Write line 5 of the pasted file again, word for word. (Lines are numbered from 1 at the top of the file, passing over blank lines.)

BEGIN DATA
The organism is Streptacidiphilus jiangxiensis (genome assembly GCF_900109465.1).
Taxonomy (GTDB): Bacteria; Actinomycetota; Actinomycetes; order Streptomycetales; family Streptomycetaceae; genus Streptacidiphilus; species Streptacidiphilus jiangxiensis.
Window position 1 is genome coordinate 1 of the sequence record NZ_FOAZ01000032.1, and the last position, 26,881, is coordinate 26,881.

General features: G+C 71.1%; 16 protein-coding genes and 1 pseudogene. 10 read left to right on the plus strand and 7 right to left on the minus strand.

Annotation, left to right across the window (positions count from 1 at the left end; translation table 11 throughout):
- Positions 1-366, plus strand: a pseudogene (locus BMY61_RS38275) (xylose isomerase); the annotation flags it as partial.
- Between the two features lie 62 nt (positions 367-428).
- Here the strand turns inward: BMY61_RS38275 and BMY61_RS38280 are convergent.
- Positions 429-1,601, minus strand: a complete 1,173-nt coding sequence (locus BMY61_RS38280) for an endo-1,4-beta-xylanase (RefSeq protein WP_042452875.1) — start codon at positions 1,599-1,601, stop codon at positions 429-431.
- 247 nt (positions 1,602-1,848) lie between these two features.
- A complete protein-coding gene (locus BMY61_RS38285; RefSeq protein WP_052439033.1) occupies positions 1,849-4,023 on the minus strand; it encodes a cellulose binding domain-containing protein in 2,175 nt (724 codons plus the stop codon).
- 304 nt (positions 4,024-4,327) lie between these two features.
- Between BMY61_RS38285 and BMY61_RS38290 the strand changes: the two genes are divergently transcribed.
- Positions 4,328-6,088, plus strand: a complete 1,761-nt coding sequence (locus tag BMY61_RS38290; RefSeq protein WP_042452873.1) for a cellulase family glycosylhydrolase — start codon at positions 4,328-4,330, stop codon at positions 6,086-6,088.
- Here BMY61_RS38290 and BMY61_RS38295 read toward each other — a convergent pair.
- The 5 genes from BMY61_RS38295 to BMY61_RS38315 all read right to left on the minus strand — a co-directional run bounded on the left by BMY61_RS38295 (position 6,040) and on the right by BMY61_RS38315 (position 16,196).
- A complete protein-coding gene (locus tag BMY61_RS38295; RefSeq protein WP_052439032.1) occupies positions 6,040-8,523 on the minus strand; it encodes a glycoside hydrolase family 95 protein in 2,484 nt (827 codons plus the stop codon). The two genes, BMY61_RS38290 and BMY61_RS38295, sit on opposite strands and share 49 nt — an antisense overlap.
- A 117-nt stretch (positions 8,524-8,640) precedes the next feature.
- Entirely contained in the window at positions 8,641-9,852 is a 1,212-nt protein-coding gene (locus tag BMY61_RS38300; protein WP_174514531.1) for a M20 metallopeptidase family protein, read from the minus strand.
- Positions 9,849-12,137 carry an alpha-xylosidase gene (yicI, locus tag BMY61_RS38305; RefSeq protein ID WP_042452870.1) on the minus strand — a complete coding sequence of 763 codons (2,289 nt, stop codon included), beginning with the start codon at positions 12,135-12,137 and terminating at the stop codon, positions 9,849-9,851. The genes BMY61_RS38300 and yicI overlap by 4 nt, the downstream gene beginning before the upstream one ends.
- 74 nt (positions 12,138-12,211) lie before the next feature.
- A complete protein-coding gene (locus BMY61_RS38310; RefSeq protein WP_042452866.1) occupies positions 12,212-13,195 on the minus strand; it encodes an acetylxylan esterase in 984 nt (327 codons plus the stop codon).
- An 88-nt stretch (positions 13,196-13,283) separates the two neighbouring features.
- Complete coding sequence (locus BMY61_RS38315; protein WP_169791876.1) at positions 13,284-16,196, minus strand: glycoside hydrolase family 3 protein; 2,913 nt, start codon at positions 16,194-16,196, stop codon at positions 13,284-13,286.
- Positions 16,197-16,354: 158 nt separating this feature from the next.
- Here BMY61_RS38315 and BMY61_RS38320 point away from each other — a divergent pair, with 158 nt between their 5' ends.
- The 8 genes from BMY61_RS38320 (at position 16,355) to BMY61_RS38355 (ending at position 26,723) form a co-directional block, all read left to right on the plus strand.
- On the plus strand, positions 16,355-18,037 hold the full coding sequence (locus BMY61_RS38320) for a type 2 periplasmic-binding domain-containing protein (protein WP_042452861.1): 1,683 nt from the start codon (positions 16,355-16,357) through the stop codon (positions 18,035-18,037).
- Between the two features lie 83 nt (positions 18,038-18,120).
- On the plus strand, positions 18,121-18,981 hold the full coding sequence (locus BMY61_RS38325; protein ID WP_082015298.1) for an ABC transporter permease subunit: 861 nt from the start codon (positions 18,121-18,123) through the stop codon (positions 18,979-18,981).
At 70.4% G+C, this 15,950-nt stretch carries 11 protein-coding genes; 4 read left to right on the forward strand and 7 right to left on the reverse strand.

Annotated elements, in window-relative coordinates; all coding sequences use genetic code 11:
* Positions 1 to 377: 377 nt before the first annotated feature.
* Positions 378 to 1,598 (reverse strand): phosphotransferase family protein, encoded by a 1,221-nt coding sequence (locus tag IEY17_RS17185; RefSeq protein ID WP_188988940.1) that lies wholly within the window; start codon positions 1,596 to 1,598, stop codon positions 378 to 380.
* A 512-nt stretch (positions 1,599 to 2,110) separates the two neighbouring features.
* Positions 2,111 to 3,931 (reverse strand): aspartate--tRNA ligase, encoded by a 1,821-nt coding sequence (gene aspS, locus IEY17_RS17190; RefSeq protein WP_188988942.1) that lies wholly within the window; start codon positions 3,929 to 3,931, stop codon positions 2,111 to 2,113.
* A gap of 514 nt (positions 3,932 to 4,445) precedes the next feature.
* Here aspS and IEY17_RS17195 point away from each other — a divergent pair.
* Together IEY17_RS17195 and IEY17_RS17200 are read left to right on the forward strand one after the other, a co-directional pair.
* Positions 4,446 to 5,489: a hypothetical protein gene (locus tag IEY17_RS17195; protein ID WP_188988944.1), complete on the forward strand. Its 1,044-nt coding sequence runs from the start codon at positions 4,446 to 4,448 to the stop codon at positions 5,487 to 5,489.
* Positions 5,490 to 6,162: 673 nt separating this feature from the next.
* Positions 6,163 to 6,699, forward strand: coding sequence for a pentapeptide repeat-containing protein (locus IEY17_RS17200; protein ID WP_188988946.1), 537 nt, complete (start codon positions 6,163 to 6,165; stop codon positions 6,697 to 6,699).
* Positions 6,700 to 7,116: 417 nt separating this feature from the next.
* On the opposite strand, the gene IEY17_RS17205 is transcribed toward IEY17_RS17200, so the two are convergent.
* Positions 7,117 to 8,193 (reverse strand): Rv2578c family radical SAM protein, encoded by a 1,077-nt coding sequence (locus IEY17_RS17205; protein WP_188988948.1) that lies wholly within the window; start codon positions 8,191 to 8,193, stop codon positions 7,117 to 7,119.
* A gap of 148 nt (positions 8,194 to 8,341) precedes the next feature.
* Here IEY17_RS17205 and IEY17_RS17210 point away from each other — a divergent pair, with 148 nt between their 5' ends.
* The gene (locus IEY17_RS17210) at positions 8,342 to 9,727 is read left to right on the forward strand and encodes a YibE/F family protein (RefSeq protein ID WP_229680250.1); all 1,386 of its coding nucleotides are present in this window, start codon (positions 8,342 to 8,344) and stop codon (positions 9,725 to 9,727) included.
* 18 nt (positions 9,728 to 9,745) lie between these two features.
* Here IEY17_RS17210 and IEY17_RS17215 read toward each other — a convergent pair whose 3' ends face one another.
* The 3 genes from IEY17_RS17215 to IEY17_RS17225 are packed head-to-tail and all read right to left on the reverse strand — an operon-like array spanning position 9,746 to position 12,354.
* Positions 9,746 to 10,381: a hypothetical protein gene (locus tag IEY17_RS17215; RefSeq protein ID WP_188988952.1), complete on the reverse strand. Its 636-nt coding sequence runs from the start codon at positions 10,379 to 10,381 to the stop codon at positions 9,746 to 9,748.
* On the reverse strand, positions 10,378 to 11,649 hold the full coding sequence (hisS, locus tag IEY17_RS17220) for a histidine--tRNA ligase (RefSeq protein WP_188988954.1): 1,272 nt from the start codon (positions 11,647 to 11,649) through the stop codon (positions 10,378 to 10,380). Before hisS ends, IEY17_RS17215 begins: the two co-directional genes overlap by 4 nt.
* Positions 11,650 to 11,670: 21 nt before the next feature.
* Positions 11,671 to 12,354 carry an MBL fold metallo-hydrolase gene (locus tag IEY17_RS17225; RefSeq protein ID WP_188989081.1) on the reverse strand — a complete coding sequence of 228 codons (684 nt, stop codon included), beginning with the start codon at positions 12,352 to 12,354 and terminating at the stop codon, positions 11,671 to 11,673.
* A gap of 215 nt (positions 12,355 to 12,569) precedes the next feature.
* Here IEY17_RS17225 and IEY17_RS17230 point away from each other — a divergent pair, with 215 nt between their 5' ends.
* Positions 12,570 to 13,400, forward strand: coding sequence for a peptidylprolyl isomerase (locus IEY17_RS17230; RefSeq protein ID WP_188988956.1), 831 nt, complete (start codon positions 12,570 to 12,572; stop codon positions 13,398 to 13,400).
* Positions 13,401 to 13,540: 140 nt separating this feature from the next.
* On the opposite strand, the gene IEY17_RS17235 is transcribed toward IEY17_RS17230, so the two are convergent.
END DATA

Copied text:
Annotation, left to right across the window (positions count from 1 at the left end; translation table 11 throughout):